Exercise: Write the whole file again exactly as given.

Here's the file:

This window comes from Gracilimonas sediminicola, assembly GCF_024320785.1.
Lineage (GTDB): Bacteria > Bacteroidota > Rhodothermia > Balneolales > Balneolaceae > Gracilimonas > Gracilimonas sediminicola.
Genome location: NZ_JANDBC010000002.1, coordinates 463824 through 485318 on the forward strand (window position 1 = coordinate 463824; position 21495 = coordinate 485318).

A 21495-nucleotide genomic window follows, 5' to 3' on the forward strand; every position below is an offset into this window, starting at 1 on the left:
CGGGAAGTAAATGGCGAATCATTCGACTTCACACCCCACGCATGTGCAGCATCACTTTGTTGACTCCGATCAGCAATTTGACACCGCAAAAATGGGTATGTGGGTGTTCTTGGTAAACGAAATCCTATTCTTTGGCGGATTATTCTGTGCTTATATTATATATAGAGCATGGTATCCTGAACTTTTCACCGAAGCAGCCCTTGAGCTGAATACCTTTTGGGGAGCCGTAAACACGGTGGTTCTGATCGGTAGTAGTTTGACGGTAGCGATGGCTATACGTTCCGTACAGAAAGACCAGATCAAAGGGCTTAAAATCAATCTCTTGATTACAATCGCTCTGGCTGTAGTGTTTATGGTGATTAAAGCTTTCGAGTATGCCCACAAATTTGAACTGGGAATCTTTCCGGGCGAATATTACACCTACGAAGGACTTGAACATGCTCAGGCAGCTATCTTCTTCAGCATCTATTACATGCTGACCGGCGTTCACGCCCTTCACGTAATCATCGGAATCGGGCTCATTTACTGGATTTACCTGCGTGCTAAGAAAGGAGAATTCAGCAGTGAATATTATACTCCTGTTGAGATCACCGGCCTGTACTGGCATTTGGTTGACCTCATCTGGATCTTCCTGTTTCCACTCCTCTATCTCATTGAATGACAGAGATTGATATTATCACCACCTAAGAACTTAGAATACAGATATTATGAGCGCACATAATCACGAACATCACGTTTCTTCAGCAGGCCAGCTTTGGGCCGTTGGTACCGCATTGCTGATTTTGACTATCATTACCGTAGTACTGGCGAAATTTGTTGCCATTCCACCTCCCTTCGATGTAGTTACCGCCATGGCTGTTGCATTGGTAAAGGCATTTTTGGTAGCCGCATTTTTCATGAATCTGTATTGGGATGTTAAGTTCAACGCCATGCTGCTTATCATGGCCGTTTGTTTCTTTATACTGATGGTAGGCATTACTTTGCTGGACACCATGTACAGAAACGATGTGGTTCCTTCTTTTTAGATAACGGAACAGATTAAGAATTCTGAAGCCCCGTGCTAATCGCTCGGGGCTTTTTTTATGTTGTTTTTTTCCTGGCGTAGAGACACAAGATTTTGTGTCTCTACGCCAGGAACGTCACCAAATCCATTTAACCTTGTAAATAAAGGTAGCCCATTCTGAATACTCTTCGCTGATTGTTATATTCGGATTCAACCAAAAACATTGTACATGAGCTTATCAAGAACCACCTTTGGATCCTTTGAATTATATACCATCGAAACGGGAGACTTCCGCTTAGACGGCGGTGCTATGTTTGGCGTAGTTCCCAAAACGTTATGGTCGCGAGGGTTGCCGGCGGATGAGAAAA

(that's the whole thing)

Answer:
This window comes from Gracilimonas sediminicola, assembly GCF_024320785.1.
Lineage (GTDB): Bacteria > Bacteroidota > Rhodothermia > Balneolales > Balneolaceae > Gracilimonas > Gracilimonas sediminicola.
Genome location: NZ_JANDBC010000002.1, coordinates 463824 through 485318 on the forward strand (window position 1 = coordinate 463824; position 21495 = coordinate 485318).

A 21495-nucleotide genomic window follows, 5' to 3' on the forward strand; every position below is an offset into this window, starting at 1 on the left:
CGGGAAGTAAATGGCGAATCATTCGACTTCACACCCCACGCATGTGCAGCATCACTTTGTTGACTCCGATCAGCAATTTGACACCGCAAAAATGGGTATGTGGGTGTTCTTGGTAAACGAAATCCTATTCTTTGGCGGATTATTCTGTGCTTATATTATATATAGAGCATGGTATCCTGAACTTTTCACCGAAGCAGCCCTTGAGCTGAATACCTTTTGGGGAGCCGTAAACACGGTGGTTCTGATCGGTAGTAGTTTGACGGTAGCGATGGCTATACGTTCCGTACAGAAAGACCAGATCAAAGGGCTTAAAATCAATCTCTTGATTACAATCGCTCTGGCTGTAGTGTTTATGGTGATTAAAGCTTTCGAGTATGCCCACAAATTTGAACTGGGAATCTTTCCGGGCGAATATTACACCTACGAAGGACTTGAACATGCTCAGGCAGCTATCTTCTTCAGCATCTATTACATGCTGACCGGCGTTCACGCCCTTCACGTAATCATCGGAATCGGGCTCATTTACTGGATTTACCTGCGTGCTAAGAAAGGAGAATTCAGCAGTGAATATTATACTCCTGTTGAGATCACCGGCCTGTACTGGCATTTGGTTGACCTCATCTGGATCTTCCTGTTTCCACTCCTCTATCTCATTGAATGACAGAGATTGATATTATCACCACCTAAGAACTTAGAATACAGATATTATGAGCGCACATAATCACGAACATCACGTTTCTTCAGCAGGCCAGCTTTGGGCCGTTGGTACCGCATTGCTGATTTTGACTATCATTACCGTAGTACTGGCGAAATTTGTTGCCATTCCACCTCCCTTCGATGTAGTTACCGCCATGGCTGTTGCATTGGTAAAGGCATTTTTGGTAGCCGCATTTTTCATGAATCTGTATTGGGATGTTAAGTTCAACGCCATGCTGCTTATCATGGCCGTTTGTTTCTTTATACTGATGGTAGGCATTACTTTGCTGGACACCATGTACAGAAACGATGTGGTTCCTTCTTTTTAGATAACGGAACAGATTAAGAATTCTGAAGCCCCGTGCTAATCGCTCGGGGCTTTTTTTATGTTGTTTTTTTCCTGGCGTAGAGACACAAGATTTTGTGTCTCTACGCCAGGAACGTCACCAAATCCATTTAACCTTGTAAATAAAGGTAGCCCATTCTGAATACTCTTCGCTGATTGTTATATTCGGATTCAACCAAAAACATTGTACATGAGCTTATCAAGAACCACCTTTGGATCCTTTGAATTATATACCATCGAAACGGGAGACTTCCGCTTAGACGGCGGTGCTATGTTTGGCGTAGTTCCCAAAACGTTATGGTCGCGAGGGTTGCCGGCGGATGAGAAAA